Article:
One time for the wins…
2014 has been a rough year for people of color around the world. And with so many of us feeling like our voices have been stifled due to majority supremacy theories and blatant attacks on our peers, it can be hard to see the good that some of us are producing.
Before we get to the amazing video that I have for today’s read, I wanted to share a little story on why cultural representation matters, whether you’re in the spotlight or not.
A few months ago, I shared an inspiring story on Facebook that I figured was appropriate for today’s topic.
While I was sitting on a busy 4 train in the Bronx a few months ago, a little girl, no more than 8 years old came up to me. “I like your dress, are your coming from work?” I replied to her with a smile, “Yes, I am!” She responded with a confused grin, “Oh that’s cool! I like your hair. It looks like mine. But I thought you couldn’t go to work like that because I was told it was ugly. I wish I could. My teacher said I have to make my hair look nice for school.”
I looked at this girl, a tiny brown skinned beauty with big, optimistic eyes and couldn’t help but wonder why no one felt the need to tell her that she is enough. “Honey, you were born to break and make new rules. You and your hair are absolutely beautiful, don’t let anyone tell you otherwise.” I said to her after a slight pause. She then flashed an adorably large smile that made my heart leap. “You’re right, I’m a princess too! Who cares!”. I laughed and said “Exactly! And you’re royalty, they can’t tell you what to do!” She then told her mom that she wanted to make her hair look like mine when she went to summer camp the next day and her mom humbly agreed. We chatted about routine for a minute and then the little girl said “Thank you! I’m gonna tell all of my friends that I met another princess just like me tomorrow!!” as she hugged me and got off at her stop …
When we have movies like Exodus, deemed as blockbusters by the Hollywood elite, while perpetuating the notion of white-washing history (not a single black face played a member of the royalty, which we ALL know is false), it creates a false sense of. Most children, (myself included) didn’t know that Egyptians were an African people; that they didn’t have straight hair and noses with blue eyes. It’s time to let little black girls and boys everywhere know that their history matters and isn’t necessarily what they see on the big screen.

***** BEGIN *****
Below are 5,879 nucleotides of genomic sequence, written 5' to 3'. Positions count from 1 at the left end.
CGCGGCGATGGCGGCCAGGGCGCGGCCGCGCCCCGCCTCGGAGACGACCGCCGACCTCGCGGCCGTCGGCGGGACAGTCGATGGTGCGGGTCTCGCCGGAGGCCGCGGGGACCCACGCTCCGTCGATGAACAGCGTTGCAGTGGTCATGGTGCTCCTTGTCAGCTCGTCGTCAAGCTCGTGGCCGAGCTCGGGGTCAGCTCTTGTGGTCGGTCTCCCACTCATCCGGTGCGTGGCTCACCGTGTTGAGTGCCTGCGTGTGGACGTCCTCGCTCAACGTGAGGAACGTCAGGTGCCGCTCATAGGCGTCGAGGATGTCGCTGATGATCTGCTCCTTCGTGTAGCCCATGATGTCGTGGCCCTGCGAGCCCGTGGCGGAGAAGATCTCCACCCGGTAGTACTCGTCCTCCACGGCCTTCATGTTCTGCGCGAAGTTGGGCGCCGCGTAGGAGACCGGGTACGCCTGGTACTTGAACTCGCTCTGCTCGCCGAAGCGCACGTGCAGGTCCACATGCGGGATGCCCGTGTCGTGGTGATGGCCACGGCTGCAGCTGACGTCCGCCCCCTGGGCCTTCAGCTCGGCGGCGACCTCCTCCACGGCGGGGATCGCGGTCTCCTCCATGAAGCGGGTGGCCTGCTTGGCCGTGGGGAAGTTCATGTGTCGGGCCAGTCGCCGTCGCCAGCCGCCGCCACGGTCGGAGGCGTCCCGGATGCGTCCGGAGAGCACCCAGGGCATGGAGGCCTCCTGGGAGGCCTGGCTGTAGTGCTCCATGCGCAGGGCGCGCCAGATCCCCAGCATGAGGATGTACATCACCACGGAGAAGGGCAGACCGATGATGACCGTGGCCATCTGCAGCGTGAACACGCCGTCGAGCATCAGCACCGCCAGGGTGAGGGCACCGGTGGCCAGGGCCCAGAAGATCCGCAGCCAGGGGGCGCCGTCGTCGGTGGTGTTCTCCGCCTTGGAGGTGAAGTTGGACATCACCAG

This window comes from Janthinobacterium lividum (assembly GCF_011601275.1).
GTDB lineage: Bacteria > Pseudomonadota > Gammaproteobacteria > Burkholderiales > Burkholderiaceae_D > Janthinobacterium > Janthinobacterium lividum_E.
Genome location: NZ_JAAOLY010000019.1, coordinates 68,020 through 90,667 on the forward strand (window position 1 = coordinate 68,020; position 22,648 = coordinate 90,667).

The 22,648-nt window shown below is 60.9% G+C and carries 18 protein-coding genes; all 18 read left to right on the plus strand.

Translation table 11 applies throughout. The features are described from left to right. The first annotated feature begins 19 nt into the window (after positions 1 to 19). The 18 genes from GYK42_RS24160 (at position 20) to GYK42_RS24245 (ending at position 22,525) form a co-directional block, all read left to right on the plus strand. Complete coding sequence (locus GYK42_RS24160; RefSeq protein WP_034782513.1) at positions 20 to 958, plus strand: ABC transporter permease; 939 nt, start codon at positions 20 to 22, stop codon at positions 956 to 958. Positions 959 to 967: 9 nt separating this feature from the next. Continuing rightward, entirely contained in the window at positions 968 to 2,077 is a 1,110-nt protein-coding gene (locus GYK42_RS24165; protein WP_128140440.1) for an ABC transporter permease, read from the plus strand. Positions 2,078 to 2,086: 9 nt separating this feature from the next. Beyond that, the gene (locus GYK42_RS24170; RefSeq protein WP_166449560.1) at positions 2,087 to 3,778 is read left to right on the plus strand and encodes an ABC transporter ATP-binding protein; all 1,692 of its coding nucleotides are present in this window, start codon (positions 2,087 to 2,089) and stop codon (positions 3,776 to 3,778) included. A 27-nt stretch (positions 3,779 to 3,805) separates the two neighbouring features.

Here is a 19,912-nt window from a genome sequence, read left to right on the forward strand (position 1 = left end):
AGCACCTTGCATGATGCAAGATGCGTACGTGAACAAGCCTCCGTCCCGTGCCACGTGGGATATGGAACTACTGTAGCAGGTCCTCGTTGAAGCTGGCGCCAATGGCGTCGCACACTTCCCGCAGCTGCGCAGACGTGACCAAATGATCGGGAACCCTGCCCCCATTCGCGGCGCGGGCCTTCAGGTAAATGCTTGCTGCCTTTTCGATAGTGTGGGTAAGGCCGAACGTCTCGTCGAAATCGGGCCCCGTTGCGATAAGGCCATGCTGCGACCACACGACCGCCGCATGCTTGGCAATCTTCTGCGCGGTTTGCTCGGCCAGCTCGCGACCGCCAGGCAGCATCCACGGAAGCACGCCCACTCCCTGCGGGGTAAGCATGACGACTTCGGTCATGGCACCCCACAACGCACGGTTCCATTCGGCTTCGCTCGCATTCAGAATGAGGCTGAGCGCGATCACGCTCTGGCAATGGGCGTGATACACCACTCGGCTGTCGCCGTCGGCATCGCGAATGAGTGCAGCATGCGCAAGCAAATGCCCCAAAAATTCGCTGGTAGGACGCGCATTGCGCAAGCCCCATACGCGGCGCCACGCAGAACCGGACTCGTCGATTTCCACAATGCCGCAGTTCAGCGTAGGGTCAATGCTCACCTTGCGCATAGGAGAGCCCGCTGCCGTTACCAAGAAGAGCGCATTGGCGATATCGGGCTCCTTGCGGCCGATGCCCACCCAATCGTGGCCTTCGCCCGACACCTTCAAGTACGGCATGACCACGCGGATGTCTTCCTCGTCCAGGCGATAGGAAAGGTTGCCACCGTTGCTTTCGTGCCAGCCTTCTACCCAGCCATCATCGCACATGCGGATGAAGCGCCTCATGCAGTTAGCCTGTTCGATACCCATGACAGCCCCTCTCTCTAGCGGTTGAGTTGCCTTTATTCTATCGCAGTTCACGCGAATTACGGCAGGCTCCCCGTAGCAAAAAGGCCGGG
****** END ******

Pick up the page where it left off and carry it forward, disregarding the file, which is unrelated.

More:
Which leads me to today’s read. I know that black girls are often the subject of jokes and ridicule and most of the time, we let it roll of our backs for the sake of trying not to go insane with all of the negativity we face. However, while in the midst of that twitter roast of Viola Davis taking off her wig on national television, I challenge you to remember that not all that long ago, most networks would’ve swiftly disregarded (and probably cancelled) such a powerful moment. Seeing beautifully strong and aggressive women of color on our TV sets and in our music industry becoming role models for ALL girls is something that we continue to fight for daily – and should be greatly appreciated by all. It matters who our children grow up seeing. Because like it or not, our children ARE influenced by the media and they DO idolize the people they see while flipping through certain tv stations or looking at teen magazines. Why not give them someone that they can relate to you to? Continue to promote artists that believe in their roots and an accurate portrayal of what our culture actually is.
Watch the video that inspired me to write this post below. The incredibly talented songstress, Janelle Monae, becomes completely enthralled with the idea that another little black girl actually wants to look and be like her – not the white washed standard that the media sets for girls everywhere. Our hair, our skin, our body – WE are enough. Continue to promote valid portrayals of women of color and give the next generation an accurate account of the culture. It matters. And though it may seem like we’re collected more losses than wins, black girls have been and will continue to win. Wear your culture proudly.